Marquette Park and the Father Marquette Statue
For decades the area below the fort was used as a garden for growing vegetables. Soon after the fort was closed in 1895, the Park Commission transformed this area into a park in honor of Father Jacque Marquette. By 1907 landscaping was completed and, two years later, the statue by Gaetano Trentanove was added erected at the center of the park. Located on Main Street in front of Fort Mackinac. The park is available all year.
Mackinac Island Peace Garden and “Be Still”
Competed in 2015 as part of the bicentennial of the War of 1812. The statue commemorates 200 years of peace between the United States and Canada. Located within Marquette Park adjacent to The Richard and Jane Manoogian Mackinac Art Museum. The Peace Garden is open all year.
Michigan Governor’s Summer Residence
Competed in 1902 on a park leasehold, this palatial summer cottage was purchased by the Park Commission in 1944 and offered to the governor as an official summer residence. Located at the corner of Fort Street and Huron Road. The residence is open every Wednesday in the summer (June 3 – August 26, 2020) from 9:30 a.m. – 11:30 a.m. for tours.
Located on the north parade ground behind Fort Mackinac, the Scout Barracks was completed in 1934 as a Civilian Conservation Corps project. The Scout Barracks houses Boy or Girl Scout troops from all over Michigan on a weekly basis. Young people serve as guides in Fort Mackinac and other buildings. The program began in 1929 with a group of Eagle Scouts from southwest Michigan, among them future President Gerald R. Ford. The barracks are not open to the public.
This memorial, on the bluff to the east of the fort, to novelist and travel writer Constance Fenimore Woolson was erected in 1916. The bronze plaque and granite benches are in a lovely shaded area on the brow of the bluff overlooking the town and harbor. Woolson summered on Mackinac Island beginning in 1855 and set her novel Anne on the island.
Located on the west end of the East Bluff, the Cass Monument recalls the distinguished career of Lewis Cass, who served as governor of Michigan Territory, U.S. Secretary of War, Secretary of State and U.S. Senator from Michigan.
This natural wonder of Mackinac was used as a hideout by Alexander Henry following the June 2, 1763 attack on Fort Michilimackinac during Pontiac’s Uprising. Henry was one of the few British survivors and was taken by his friend, Ojibwa Chief Wawatam, to Mackinac Island to protect him. Henry reported that the cave was filled with human skulls and bones. Located at the intersection of Rifle Range Road and Garrison Road.
The three island cemeteries are located on Garrison Road. The oldest is the Fort Mackinac Post Cemetery, with the earliest interments probably occurring in the 1820s. As early as 1852, island residents began burying their dead near the post cemetery and moving burials from the old Catholic and Protestant cemeteries in town.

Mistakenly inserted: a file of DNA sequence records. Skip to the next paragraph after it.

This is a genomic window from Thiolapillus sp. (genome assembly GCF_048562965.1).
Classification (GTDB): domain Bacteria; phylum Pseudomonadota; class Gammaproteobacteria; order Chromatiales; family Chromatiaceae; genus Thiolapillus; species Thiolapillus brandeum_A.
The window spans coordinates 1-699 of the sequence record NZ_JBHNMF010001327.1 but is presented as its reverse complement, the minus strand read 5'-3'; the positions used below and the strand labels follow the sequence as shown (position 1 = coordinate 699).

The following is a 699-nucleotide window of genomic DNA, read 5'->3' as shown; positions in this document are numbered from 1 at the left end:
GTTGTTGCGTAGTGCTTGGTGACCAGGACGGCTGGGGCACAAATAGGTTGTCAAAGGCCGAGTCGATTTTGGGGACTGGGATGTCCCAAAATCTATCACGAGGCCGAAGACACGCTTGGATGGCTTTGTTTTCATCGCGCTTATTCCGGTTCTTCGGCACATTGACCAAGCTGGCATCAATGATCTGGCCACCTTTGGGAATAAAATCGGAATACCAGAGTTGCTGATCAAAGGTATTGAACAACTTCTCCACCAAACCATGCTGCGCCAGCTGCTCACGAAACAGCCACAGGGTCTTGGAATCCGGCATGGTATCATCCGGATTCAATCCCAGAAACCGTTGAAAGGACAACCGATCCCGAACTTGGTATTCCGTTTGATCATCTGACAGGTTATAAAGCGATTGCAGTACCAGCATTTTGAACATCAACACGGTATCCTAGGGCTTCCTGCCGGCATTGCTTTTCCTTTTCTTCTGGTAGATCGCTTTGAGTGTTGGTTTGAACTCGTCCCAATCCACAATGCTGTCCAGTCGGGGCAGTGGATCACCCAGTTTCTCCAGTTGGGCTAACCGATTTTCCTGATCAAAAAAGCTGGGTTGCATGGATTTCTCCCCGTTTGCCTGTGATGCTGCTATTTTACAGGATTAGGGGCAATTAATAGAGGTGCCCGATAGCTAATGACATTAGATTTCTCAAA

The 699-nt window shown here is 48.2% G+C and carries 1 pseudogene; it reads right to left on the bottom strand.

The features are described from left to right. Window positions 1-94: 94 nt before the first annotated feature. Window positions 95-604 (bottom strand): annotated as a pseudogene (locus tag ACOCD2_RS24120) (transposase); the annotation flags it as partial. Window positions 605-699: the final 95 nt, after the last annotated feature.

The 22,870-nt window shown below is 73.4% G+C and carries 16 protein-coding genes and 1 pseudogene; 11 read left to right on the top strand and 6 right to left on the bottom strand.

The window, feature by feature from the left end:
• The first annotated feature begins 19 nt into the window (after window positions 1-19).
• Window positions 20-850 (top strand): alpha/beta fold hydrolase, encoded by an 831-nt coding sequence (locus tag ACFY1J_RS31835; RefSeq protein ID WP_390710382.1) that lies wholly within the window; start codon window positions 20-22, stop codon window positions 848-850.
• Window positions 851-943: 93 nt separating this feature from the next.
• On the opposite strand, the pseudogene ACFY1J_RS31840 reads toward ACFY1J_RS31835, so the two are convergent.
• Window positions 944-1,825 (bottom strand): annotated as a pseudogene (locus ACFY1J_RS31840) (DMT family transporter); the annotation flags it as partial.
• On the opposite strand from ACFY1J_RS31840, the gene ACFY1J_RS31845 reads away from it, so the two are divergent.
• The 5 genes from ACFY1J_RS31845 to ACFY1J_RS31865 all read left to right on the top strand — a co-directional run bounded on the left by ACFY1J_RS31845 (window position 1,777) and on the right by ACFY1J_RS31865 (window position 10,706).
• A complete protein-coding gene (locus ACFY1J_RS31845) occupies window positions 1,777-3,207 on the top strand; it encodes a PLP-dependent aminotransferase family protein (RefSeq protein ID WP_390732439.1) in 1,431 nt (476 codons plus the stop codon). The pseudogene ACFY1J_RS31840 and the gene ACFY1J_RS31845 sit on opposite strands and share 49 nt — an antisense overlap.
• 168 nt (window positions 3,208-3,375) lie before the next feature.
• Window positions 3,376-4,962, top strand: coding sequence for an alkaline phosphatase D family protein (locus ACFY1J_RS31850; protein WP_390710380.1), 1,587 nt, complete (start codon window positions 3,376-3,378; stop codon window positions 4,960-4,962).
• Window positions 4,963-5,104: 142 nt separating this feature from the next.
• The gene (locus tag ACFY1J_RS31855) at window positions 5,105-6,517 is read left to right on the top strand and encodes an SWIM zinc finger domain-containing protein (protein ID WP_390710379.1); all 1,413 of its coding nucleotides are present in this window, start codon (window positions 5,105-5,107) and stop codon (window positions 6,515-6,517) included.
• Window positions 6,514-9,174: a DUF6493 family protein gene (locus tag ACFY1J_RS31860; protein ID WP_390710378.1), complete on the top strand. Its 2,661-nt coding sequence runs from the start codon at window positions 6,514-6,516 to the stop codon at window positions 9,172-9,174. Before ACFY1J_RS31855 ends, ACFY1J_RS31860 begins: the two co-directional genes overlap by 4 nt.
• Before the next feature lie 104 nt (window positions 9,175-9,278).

During the War of 1812, the British constructed a small fort on the highest point of the island, to better protect Fort Mackinac. Originally named Fort George, it was renamed by the Americans, following their return in 1815. The Americans continued to man the outpost for a few years, but eventually abandoned it. In 1934 a reconstruction, carried out by the Works Progress Administration and based on original plans, was completed. It was replaced by the current version in 2015.
The 1814 Battlefield, now the home of Wawashkamo Golf Course, is located on British Landing Road. Here Americans attempted to recapture the island from the British, late in the War of 1812. The British won the battle, and only returned Mackinac Island to the United States following the Treaty of Ghent the following year.
Here British soldiers landed during their successful attack and capture of Fort Mackinac on July 16 and 17, 1812.
British Landing Nature Center
Located across from British Landing and includes information on the geology, plants, habitats and wildlife found on the island. Open May 23 – August 22, 2020.
Located on Lake Shore Boulevard below Arch Rock, Dwightwood Springs is the most famous of the natural flows of clear, cold water that dot the island. The pergola and benches were donated in memory of Dwight Wood, son of Edwin O. Wood, an early summer cottager and member of the Mackinac Island State Park Commission.
Located near Fort Holmes, Point Lookout offers an incredible view of Sugar Loaf, Lake Huron, and the Les Cheneaux Islands. A staircase near Point Lookout takes visitors down to Sugar Loaf.
Located on Fort Street in Marquette Park, this reconstruction commemorates the Jesuit Mission established on the island in 1670-71 by Fr. Claude Dablon and Jacques Marquette. Dablon had arrived in the winter and was joined in the spring by Marquette, who was traveling with a roving band of Huron who had been seeking a home ever since they were driven out of southern Ontario by Iroquois warriors in the 1650s.
Somewhere in Time Gazebo
The Somewhere in Time Gazebo is situated on a wooded bluff just east of Fort Mackinac, overlooking Marquette Park, the village of Mackinac Island, and Straits of Mackinac. This is the original gazebo from the movie Somewhere in Time, filmed on Mackinac Island. The romantic period drama, starring Jane Seymour and Christopher Reeve, was in shot 1979 and released in 1980. The gazebo, constructed for and used in scenes in the movie, remained on the island after filming. It was restored and moved to its current location in 2005.
Located on Main Street in the eastern end of Mackinac Island’s historic downtown, Mission Church is Michigan’s oldest surviving church building. It is also the earliest surviving example of a New England Style church in the Midwest. Simple and elegant it was constructed by the island’s first Protestant congregation in 1830.